Americans do not know much about sleep after all. A new study found that many have notions about sleep that are false and harmful.
A team of researchers at the New York University Langone Health's School of Medicine reviewed about 8,000 websites that reflect what the public know about "healthy sleep habits." They presented this information to a team of sleep medicine experts who determined which ones are myths and explained how this false information can be damaging to health.
"Sleep is a vital part of life that affects our productivity, mood, and general health and well-being," stated Rebecca Robins, a postdoctoral researcher and the lead investigator of the study. "Dispelling myths about sleep promotes healthier sleep habits which, in turn, promote overall better health."
They published their findings in the journal Sleep Health.
Common Myths About Sleep
One of the most common and most damaging, according to the study, is the belief that adults only need about five hours of sleep every night. Adults, just like everyone else, need an ample amount of sleep to function during the day and that means, getting seven to 10 hours of sleep.
In relation, experts also clarified that the body cannot learn how to function with little sleep. That is because the body goes through four stages of sleep to fully restore itself.
The rapid eye movement or REM stage, in particular, is important because it is when the brain restores memories and regulates moods. REM does not start until about 90 minutes after the body has fallen asleep. Because the body goes through several sleep cycles at night, REM takes up about 25 percent of a person's total sleeping time, that is if they get enough sleep.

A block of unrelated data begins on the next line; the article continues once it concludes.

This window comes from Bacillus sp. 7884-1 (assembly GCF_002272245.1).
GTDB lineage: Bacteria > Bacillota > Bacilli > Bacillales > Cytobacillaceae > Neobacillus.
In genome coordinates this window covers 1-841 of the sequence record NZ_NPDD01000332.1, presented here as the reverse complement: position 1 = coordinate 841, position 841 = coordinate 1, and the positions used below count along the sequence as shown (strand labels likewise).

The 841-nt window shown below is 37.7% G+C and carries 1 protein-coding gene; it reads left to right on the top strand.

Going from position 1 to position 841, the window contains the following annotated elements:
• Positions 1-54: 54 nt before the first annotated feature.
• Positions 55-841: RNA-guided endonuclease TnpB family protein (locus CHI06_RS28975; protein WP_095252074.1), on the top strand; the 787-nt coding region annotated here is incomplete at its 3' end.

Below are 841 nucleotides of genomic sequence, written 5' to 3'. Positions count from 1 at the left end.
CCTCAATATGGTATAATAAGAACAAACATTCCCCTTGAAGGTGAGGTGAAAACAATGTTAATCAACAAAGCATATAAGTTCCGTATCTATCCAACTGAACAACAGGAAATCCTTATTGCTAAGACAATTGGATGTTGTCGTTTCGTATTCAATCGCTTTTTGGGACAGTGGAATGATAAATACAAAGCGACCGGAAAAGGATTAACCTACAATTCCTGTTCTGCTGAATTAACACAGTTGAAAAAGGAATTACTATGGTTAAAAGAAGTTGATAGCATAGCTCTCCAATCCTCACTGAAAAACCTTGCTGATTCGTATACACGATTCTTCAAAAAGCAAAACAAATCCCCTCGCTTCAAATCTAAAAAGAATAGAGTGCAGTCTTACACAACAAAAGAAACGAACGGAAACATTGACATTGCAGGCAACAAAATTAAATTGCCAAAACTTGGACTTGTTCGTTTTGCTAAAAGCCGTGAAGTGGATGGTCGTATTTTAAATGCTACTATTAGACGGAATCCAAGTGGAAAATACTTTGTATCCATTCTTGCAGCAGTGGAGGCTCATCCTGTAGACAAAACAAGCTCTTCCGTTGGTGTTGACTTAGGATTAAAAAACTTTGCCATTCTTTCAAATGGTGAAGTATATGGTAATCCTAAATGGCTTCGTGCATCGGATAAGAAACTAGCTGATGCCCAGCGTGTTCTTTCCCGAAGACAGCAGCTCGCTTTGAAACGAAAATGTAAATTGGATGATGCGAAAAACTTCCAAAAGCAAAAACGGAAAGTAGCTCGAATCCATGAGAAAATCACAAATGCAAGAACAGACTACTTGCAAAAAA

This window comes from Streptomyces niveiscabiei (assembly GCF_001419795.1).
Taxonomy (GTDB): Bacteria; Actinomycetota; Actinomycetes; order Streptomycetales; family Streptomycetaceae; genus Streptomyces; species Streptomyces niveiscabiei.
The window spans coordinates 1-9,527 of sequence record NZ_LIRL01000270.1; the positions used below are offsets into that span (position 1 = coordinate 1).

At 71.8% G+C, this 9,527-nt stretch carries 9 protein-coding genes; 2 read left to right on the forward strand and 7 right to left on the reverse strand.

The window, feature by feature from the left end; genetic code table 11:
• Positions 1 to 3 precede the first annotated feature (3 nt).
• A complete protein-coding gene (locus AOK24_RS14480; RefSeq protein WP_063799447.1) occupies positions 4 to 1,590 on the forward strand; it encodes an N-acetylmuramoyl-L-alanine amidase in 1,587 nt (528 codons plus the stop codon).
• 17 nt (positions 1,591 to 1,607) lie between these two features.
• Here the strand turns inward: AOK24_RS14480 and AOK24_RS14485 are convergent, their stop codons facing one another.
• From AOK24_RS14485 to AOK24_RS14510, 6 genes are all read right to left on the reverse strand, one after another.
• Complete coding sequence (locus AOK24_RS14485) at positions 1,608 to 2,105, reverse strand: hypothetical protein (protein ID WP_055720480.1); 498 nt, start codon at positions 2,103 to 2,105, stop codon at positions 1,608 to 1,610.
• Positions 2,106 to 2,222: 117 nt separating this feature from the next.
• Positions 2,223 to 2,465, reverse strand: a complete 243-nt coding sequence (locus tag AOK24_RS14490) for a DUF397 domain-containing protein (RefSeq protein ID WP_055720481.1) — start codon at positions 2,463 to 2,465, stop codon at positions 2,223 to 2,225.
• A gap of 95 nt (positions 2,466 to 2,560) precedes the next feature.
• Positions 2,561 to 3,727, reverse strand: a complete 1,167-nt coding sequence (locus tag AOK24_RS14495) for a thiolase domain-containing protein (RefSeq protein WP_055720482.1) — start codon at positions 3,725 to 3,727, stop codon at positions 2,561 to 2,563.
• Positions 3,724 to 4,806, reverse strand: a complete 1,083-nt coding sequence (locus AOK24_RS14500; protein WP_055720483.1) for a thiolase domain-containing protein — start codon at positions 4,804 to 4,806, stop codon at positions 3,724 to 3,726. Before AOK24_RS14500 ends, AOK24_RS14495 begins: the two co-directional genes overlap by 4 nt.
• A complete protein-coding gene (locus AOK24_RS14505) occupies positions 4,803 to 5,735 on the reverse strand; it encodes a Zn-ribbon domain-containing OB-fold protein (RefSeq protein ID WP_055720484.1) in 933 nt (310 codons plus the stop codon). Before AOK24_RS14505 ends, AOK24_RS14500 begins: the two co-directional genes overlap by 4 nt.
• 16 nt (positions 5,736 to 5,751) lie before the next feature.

Experts also emphasized the importance of deep sleep, which is necessary for the generation of neurons. This stage also aids in repairing the muscles, restoring the immune system, and releasing growth hormones.
Another important myth is about snoring. Many adults believe that snoring, albeit annoying, is harmless. In fact, it is the opposite. Sleep apnea increases the risk of heart attacks, atrial fibrillation, high blood pressure, diabetes, cancer, kidney disease, and cognitive and behavioral disorders.
Moreover, it is exhausting. People who have sleep apnea wake up several times per night. They do not get enough sleep and struggle to stay awake during the day.
Researchers also warned about consuming alcohol before bed. They explained that while drinking can help a person fall asleep faster, it disrupts the normal sleep cycle. People who drink to fall asleep will only reach the lighter stages of the sleep cycle, preventing them from reaping the restorative benefits of going to bed.
Importance Of Sleep
The researchers stated that it is necessary to address and dispel myths about sleep. According to the Centers for Disease Control and Prevention, a third of American adults get less than seven hours of sleep every night.
"Sleep is important to health, and there needs to be greater effort to inform the public regarding this important public health issue," explained Giardin Jean Louis, one of the authors of the study. "For example, by discussing sleep habits with their patients, doctors can help prevent sleep myths from increasing risks for heart disease, obesity, and diabetes."